IgG 15H8 binds the EGF2 domain of human FXII (Figure 1A), blocking contact activation and inhibiting collagen-induced thrombosis in baboons.21 In the absence of surface, however, 15H8 enhanced reciprocal PK/FXII activation, and PK activation by FXII-T (Figure 6A), suggesting that it blocks an inhibitory activity intrinsic to the FXII HC. Consistent with this, 15H8 induced HK cleavage in mice supplemented with FXII-WT (Figure 6B). In vitro, 15H8 did not induce FXII autoactivation (Figure 6C), but did enhance FXII activation by kallikrein (Figure 6D) and plasmin (Figure 6E) ∼14-fold. Therefore, 15H8 appears to neutralize an activity that normally restricts PK/FXII activation in the absence of a surface, producing an effect similar to loss of the HC in δFXII.
Angioedema refers to rapid submucosal or subcutaneous soft tissue swelling that can be life-threatening if the airway or gastrointestinal tract is involved.42-44 It is common in allergic reactions, where it is triggered by histamine release from IgE-activated mast cells. Angioedema initiated by bradykinin is less common, and is usually associated with acquired or hereditary C1-INH deficiency.4,8-10 More rarely, HAE occurs in individuals with normal C1-INH activity, and has been linked to mutations in other proteins, including FXII, plasminogen, and angiopoietin 1.9,10,14,15 Lysine or arginine replacements for Thr309 in the FXII proline-rich region have been identified in several families with HAE and normal C1-INH.16-20 Trypsin-like enzymes including coagulation and fibrinolytic proteases cleave substrates after lysine or arginine.45-47 Indeed, the X-Pro-Arg sequence created by Arg309 in FXII is present in many thrombin substrates.33 The fibrinolytic protease plasmin activates FXII by cleavage after Arg353.3,10,48 de Maat et al showed that plasmin also cleaves FXII-Lys/Arg309 after residue 309, and that inducing plasminogen activation in plasma containing FXII-Lys/Arg309 enhances HK cleavage.20 Here, we show that FXII is cleaved after Lys/Arg309 by proteases generated during blood coagulation, including thrombin. This may explain trauma-induced bouts of angioedema in patients carrying these mutations.18,19 In contrast to plasmin, which cleaves FXII after Arg353 and Lys/Arg309, thrombin does not activate FXII by cleavage after Arg353,33 indicating that FXII-Lys/Arg309 activation requires a second protease.
Our data support a mechanism for enhanced bradykinin production in patients carrying FXII-Lys/Arg309 that involves a specific sequence of proteolytic reactions, as proposed recently by Jukema et al.49 The initial step is generation of a truncated form of FXII (δFXII) and not FXII activation. This could be catalyzed by any protease that attacks the Lys/Arg309-Thr310 peptide bond, including plasmin, thrombin, or FXIa. Two properties of δFXII then accelerate KKS activation. First, the intrinsic capacity of δFXII to convert PK to kallikrein is greater than that of FXII,24,33,37 leading to more kallikrein generated early during reciprocal activation. Second, δFXII is a better kallikrein substrate than is FXII. Although αFXIIa and δFXIIa are inhibited by C1-INH at roughly similar rates, the accelerated PK/FXII activation with δFXII appears to overwhelm the regulatory function of C1-INH at normal plasma levels of the serpin. Consistent with this, C1-INH infusion to achieve supraphysiologic plasma concentrations can be effective in treating angioedema in patients with FXII-Lys/Arg309.50 Our findings do not support a process in which FXII is converted first to αFXIIa, followed by truncation to δFXIIa. δFXIIa, like βFXIIa, converts PK to kallikrein, but its ability to do so is, at best, comparable to that of αFXIIa, and would not account for the increased kallikrein generation associated with FXII-Lys/Arg309. It is the superiority of δFXII as a kallikrein substrate, and not a property of δFXIIa as an enzyme, that appears to accelerate KKS activation with FXII-Lys/Arg309.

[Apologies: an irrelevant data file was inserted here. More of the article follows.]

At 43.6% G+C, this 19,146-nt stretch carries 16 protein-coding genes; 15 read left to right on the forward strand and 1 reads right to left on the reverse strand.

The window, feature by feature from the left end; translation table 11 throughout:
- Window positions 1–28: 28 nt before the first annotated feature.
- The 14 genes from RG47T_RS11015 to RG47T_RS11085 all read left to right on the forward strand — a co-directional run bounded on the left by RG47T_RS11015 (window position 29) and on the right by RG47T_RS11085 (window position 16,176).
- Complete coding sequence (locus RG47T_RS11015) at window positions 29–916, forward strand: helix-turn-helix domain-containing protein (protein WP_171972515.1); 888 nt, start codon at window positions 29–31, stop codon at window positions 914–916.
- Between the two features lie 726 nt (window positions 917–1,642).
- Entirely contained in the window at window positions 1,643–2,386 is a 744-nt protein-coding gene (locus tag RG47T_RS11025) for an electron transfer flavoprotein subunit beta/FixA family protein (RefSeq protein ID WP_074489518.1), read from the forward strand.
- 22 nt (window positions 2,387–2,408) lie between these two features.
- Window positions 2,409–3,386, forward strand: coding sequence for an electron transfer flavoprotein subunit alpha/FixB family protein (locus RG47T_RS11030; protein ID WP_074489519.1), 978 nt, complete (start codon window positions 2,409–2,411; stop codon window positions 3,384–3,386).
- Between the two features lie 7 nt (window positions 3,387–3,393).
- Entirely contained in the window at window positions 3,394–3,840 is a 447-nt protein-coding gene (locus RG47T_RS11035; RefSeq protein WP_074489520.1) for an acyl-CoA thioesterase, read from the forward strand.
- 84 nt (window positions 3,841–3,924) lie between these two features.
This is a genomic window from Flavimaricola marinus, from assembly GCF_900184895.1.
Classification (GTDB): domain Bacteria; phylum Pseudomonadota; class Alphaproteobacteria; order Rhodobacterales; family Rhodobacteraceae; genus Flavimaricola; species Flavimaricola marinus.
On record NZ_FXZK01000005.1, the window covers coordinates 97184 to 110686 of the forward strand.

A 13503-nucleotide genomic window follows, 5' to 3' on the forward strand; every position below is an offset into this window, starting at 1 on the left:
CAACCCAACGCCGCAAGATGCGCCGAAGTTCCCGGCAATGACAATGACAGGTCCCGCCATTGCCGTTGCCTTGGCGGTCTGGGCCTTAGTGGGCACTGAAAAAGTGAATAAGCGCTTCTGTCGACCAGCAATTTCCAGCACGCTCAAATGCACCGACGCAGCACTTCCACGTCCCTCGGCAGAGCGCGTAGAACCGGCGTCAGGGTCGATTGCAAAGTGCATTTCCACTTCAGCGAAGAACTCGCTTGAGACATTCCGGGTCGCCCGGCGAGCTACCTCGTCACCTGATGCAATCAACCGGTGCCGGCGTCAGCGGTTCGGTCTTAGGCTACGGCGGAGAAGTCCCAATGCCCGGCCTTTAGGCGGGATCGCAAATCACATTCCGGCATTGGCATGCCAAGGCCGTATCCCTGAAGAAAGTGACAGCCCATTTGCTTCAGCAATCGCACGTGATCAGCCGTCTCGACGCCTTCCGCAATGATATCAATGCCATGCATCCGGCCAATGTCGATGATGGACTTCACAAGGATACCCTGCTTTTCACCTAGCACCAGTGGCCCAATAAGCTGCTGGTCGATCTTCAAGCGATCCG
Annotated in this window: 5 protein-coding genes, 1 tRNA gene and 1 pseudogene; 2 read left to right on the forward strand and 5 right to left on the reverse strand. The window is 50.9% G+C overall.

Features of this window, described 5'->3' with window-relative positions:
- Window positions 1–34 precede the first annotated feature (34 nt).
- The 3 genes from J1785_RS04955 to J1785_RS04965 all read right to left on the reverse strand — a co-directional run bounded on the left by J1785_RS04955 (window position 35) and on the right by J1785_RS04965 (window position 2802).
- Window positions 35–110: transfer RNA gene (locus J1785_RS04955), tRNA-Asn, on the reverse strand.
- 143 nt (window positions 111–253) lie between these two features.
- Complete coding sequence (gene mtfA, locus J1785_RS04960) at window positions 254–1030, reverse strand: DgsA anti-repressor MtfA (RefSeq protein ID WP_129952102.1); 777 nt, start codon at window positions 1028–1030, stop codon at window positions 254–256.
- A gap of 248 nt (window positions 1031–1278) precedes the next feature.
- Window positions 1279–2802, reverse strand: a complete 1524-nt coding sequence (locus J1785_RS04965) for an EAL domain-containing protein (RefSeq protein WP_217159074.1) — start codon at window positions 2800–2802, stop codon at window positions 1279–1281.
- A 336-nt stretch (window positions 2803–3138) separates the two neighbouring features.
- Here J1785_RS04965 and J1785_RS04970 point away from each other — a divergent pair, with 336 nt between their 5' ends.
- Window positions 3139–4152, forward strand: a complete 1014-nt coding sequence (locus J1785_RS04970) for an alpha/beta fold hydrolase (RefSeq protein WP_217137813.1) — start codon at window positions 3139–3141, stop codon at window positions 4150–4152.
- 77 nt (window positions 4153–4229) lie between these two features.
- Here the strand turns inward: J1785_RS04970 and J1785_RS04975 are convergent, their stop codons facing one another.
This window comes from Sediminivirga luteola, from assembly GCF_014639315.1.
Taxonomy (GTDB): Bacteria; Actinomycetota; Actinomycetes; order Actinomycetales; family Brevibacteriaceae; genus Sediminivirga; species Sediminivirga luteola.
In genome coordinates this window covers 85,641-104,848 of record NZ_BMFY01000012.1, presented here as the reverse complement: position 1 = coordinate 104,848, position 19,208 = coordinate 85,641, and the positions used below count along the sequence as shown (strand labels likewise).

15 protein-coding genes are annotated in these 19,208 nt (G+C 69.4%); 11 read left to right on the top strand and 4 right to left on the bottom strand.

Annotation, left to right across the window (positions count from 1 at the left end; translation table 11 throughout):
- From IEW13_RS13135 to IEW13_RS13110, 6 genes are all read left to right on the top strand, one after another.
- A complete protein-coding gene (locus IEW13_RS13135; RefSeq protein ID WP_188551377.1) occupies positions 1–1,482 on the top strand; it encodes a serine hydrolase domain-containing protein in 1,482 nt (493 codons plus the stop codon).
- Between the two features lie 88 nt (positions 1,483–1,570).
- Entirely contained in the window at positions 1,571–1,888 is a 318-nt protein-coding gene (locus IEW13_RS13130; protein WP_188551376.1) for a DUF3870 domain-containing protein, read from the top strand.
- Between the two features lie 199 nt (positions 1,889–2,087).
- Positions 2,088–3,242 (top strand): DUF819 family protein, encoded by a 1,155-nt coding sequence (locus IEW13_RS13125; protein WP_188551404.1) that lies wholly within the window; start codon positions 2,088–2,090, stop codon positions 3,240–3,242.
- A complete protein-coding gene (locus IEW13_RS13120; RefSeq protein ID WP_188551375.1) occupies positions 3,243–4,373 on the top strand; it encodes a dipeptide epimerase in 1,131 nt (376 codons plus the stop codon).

Removal of the FXII HC is central to the proposed mechanism. During contact activation, FXII, PK, and FXI bind to an activating surface.1-3,6 HK functions as a cofactor that facilitates PK and FXI surface binding.5 For FXII, the comparable cofactor activity resides in the protein’s HC region,28,34,35 and its loss greatly reduces activity in surface-dependent processes. This is illustrated by βFXIIa, a protease formed by cleaving αFXIIa after Arg334.4,7,51 βFXIIa converts PK to kallikrein in solution, but does not support surface-dependent FXII, PK, or FXI activation. δFXIIa, the activated form of δFXII, has similarly restricted activity. For enhancing reciprocal FXII/PK activation, then, there is no advantage to removing the HC after αFXIIa is generated, and such a process would not explain enhanced KKS activation associated with FXII-Lys/Arg309.